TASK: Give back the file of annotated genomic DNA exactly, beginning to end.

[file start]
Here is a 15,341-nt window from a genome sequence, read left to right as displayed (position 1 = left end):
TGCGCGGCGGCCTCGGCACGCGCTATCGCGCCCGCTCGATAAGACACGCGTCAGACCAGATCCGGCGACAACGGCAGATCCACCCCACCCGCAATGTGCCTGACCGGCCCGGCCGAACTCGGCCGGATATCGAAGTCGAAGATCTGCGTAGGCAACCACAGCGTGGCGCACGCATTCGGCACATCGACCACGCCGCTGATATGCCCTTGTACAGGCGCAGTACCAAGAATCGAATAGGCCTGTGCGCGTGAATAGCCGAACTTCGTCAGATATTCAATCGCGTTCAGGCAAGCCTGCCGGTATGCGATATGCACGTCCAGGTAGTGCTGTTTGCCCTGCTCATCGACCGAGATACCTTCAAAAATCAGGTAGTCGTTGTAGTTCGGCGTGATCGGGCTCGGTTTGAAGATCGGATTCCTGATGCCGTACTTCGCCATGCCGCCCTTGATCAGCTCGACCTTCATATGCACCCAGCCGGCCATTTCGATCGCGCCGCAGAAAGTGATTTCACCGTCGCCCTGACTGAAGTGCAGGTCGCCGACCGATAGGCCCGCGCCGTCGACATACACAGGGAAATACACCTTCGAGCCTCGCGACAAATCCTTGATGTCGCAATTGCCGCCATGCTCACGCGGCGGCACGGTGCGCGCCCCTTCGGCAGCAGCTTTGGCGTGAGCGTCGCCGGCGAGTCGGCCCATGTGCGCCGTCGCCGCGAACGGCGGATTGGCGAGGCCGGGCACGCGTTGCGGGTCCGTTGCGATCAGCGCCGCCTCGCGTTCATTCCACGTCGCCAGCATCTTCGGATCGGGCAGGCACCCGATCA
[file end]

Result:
Here is a 15,341-nt window from a genome sequence, read left to right as displayed (position 1 = left end):
TGCGCGGCGGCCTCGGCACGCGCTATCGCGCCCGCTCGATAAGACACGCGTCAGACCAGATCCGGCGACAACGGCAGATCCACCCCACCCGCAATGTGCCTGACCGGCCCGGCCGAACTCGGCCGGATATCGAAGTCGAAGATCTGCGTAGGCAACCACAGCGTGGCGCACGCATTCGGCACATCGACCACGCCGCTGATATGCCCTTGTACAGGCGCAGTACCAAGAATCGAATAGGCCTGTGCGCGTGAATAGCCGAACTTCGTCAGATATTCAATCGCGTTCAGGCAAGCCTGCCGGTATGCGATATGCACGTCCAGGTAGTGCTGTTTGCCCTGCTCATCGACCGAGATACCTTCAAAAATCAGGTAGTCGTTGTAGTTCGGCGTGATCGGGCTCGGTTTGAAGATCGGATTCCTGATGCCGTACTTCGCCATGCCGCCCTTGATCAGCTCGACCTTCATATGCACCCAGCCGGCCATTTCGATCGCGCCGCAGAAAGTGATTTCACCGTCGCCCTGACTGAAGTGCAGGTCGCCGACCGATAGGCCCGCGCCGTCGACATACACAGGGAAATACACCTTCGAGCCTCGCGACAAATCCTTGATGTCGCAATTGCCGCCATGCTCACGCGGCGGCACGGTGCGCGCCCCTTCGGCAGCAGCTTTGGCGTGAGCGTCGCCGGCGAGTCGGCCCATGTGCGCCGTCGCCGCGAACGGCGGATTGGCGAGGCCGGGCACGCGTTGCGGGTCCGTTGCGATCAGCGCCGCCTCGCGTTCATTCCACGTCGCCAGCATCTTCGGATCGGGCAGGCACCCGATCA